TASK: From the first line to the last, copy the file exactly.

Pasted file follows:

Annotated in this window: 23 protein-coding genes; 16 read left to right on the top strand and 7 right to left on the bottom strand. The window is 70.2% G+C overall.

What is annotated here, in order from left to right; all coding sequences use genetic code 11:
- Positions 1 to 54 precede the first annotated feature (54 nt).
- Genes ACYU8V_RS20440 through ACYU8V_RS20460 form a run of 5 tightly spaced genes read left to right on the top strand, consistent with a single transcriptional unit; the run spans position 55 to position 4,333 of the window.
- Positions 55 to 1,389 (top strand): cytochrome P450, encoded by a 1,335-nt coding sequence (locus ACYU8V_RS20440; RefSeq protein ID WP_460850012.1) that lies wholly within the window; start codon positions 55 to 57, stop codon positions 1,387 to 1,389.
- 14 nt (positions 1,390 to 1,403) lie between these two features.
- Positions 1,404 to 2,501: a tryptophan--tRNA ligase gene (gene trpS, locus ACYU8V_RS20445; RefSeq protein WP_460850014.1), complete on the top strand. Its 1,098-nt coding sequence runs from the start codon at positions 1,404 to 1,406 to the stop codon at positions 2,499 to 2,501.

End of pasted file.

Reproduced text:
Annotated in this window: 23 protein-coding genes; 16 read left to right on the top strand and 7 right to left on the bottom strand. The window is 70.2% G+C overall.

What is annotated here, in order from left to right; all coding sequences use genetic code 11:
- Positions 1 to 54 precede the first annotated feature (54 nt).
- Genes ACYU8V_RS20440 through ACYU8V_RS20460 form a run of 5 tightly spaced genes read left to right on the top strand, consistent with a single transcriptional unit; the run spans position 55 to position 4,333 of the window.
- Positions 55 to 1,389 (top strand): cytochrome P450, encoded by a 1,335-nt coding sequence (locus ACYU8V_RS20440; RefSeq protein ID WP_460850012.1) that lies wholly within the window; start codon positions 55 to 57, stop codon positions 1,387 to 1,389.
- 14 nt (positions 1,390 to 1,403) lie between these two features.
- Positions 1,404 to 2,501: a tryptophan--tRNA ligase gene (gene trpS, locus ACYU8V_RS20445; RefSeq protein WP_460850014.1), complete on the top strand. Its 1,098-nt coding sequence runs from the start codon at positions 1,404 to 1,406 to the stop codon at positions 2,499 to 2,501.